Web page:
How will the recent curbs impact Australian copper concentrate exporters?
Team Veye | 25-Jan-2021
The price of copper has always been considered a reliable measure of economic health, as changes to copper prices can suggest global growth or an upcoming recession.
Copper prices normally have high volatility and strong liquidity, mainly getting affected by extraction and transportation costs, as well as supply and demand.
With the upcoming boom expected for clean energy, it would be imperative to remember that an electric car uses four times as much copper as a conventional car. As such, there are very few mines ready to go and the world is facing a copper shortage in the future.
China’s imports of copper concentrate from Australia had dried up completely in December, as smelters shunned Australian suppliers amid rising tensions between the two nations.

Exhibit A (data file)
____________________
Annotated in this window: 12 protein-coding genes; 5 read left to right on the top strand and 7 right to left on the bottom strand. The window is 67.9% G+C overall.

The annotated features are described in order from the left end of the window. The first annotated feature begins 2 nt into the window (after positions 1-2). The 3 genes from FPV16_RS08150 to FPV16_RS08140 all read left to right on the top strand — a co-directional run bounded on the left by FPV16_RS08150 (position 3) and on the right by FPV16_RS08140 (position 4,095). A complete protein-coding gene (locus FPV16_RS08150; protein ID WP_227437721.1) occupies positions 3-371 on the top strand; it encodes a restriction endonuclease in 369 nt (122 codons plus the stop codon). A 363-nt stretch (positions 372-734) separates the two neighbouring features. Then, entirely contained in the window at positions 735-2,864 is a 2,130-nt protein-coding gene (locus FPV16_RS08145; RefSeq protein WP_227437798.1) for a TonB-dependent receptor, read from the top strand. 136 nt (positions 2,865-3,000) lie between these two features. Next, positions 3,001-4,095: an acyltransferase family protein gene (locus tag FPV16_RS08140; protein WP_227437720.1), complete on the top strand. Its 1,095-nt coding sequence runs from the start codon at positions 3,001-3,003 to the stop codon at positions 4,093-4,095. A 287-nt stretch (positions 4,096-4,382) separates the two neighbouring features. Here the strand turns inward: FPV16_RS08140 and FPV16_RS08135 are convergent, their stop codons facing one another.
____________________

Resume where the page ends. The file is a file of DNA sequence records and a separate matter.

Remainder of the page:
It marked the first time in more than 16 years that monthly imports have been at zero as a bilateral trade dispute slams China's demand for Australian supply of the commodity.
There had been media reports in November that said that the Chinese government had instructed companies not to purchase copper concentrate and at least six other commodities from Australia because of souring relations between the two countries.
The sanctions apparently brought to a standstill a trade valued at around $3.7 billion a year.
As a result of this unofficial ban, Exporters of Australian copper concentrate were left tracking other markets such as Japan, South Korea and Europe, with smelters, which use the material to make refined copper, hungry for extra feedstock in a tight market.
The impact of the unofficial ban appears to have been more than cushioned by robust copper prices and high demand from other markets amid supply concerns.
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